The Swim – 3.9km (2.4 miles)
The great thing about staying so close to the Expo was I didn’t have get up too early on race day. With my bike and transition bags racked the day before all I needed to do was eat my porridge. The alarm went off at 5am which is just about reasonable, although not sure my sister thought so and she was my designated hand holder to walk me to the start, a job she has done many times and is very good at. Ian and the rest of the family would come along a bit later before I got in the water.
Adi and I walked up to the expo area with Declan and quite a few other people staying in our hotel. As we walked along the river we could see that the river was much calmer than previous days. We were told in the race briefing that some locks would be shut for us which would slow the current down. I wondered if this was a joke but my Dutch friend Tessa assured me they than can actually do this 🙂 The big barges we had seen sailing down the river were thankfully nowhere to seen either.
I popped into transition to check my bike. I had racked it very early on the previous day and it was easy to find. Now it was surrounded by 1800 other bikes – looked again for a landmark so I could spot it easily in T1. Second lamp from the end, second row in – that should do it. I also put my bike computer on the bike. Well, actually I forgot to do this but fortunately found it in my swim cap ten minutes later and had enough time to rush back and put it on the bike. Ok, drama over. Let’s swim.
The swim was a rolling start, unlike my last Ironman in Zurich which was a mass start of two waves with 1000 people in each – like a washing machine for 90 minutes. This time should be calmer. The line to get in the water started off at 7.15 and took longer than anticipated, around half an hour. But it gave me plenty of time to check my wetsuit was comfortable and to chat to other athletes – I love this bit. Two girls I chatted to were in the military and were doing an all female crossing of Antarctica next winter. One of them was doing her first triathlon – but they were young and fit and would be fine. They also cross country skied 🙂 – Hey I do that…..lol!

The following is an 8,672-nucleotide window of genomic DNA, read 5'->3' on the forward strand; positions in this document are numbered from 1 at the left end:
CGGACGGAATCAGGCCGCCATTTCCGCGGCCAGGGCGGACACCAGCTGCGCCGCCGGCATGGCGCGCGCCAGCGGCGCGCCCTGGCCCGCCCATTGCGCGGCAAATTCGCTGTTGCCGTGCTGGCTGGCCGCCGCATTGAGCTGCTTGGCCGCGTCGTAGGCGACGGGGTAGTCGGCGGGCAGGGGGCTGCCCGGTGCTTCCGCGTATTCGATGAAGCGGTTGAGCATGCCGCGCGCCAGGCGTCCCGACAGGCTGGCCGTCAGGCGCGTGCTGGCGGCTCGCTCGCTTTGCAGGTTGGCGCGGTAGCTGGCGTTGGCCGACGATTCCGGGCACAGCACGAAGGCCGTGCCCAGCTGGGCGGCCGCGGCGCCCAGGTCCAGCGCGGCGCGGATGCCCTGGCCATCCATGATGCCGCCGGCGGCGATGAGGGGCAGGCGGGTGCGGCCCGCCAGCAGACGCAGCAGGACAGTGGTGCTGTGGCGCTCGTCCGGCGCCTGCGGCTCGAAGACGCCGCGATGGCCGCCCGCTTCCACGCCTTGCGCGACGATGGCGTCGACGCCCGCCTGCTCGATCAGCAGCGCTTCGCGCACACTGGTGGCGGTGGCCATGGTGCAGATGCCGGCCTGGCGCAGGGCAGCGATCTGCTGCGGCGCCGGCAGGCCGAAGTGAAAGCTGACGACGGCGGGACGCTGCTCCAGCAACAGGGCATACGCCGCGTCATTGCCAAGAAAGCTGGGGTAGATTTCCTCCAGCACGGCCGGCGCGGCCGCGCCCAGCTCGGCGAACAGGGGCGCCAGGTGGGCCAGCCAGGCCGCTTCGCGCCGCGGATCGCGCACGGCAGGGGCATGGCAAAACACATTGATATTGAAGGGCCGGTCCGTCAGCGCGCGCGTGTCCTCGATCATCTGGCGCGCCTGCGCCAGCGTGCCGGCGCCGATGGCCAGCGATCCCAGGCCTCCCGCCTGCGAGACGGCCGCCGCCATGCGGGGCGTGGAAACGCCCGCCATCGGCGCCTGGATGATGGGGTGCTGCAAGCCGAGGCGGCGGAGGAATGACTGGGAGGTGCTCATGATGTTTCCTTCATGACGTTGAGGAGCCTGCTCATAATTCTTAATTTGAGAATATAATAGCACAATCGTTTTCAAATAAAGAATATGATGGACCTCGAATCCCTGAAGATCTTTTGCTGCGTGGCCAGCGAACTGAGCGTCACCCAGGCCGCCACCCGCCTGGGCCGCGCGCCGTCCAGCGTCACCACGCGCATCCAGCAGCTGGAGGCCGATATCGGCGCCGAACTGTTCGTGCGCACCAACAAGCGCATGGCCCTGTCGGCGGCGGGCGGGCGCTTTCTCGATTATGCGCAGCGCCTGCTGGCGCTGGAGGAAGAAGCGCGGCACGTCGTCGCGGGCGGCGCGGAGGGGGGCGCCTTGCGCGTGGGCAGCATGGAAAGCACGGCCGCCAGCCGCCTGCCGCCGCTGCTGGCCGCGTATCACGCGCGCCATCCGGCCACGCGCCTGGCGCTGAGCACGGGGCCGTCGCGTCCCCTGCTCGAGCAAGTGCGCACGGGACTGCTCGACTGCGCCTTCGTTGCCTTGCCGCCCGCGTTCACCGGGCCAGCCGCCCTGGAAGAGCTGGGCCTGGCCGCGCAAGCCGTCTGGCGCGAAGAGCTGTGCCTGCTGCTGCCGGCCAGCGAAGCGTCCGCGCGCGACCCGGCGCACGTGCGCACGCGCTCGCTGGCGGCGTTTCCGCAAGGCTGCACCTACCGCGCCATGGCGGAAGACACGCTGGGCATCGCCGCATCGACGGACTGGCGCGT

Just before entering the water, a man tapped me on the shoulder “Did you do the New Forest Half?” Yep – it really is a small world. In fact Declan kept bumping into people from other Ironman races he had done. It seemed to me that he had camped next to half the field at one time or another 🙂
I loved the swim. Enough space to swim properly, a straight up and down course, easy sighting and bridges to go under so I had an idea of distance travelled. I could also see my family (and hear them!) on the river bank, and they could see me because of the pink flash on my wetsuit. Also my yellow hat. Only the woman wore yellow hats and out of a field of 1800 there were only 160 of us!
At the half way/turn around point is the Australian Exit – where you leave the water briefly run across some ground and get back in. Not quite sure why it’s called this and google has come up with many answers. Anyhoo, our exit was underneath the Government Building and pretty cool. I felt great when I got out of the water and skipped across the mat before diving (falling) back in. We had swum up river with a gentle current against us and would now swim back down with a little assistance.
I got out of the water after 1hour 16 minutes (Adi and Ian timed me) and ran up the ramp and along the mat to T1, on the way I saw my friend Tessa cheering loudly.
I’m very fortunate to have the best support of any athlete. Not only my wonderful family and local friends but a whole online running community, who follow and cheer my every move. Occasionally (actually quite a lot) the online girls come in person and for this race weekend I had Tessa, from the Netherlands, Celia from Brussles and Andrea from Germany all come along. They even brought their lovely husbands and Andrea brought her baby too – who had to get his first passport for the occasion! Saturday we hung out all afternoon in a cafe at my hotel chatting about the race and catching up with life. On race day Tessa and Cels were there cheering me on. Baby Jan went back to Germany with Andrea and Rene and followed online.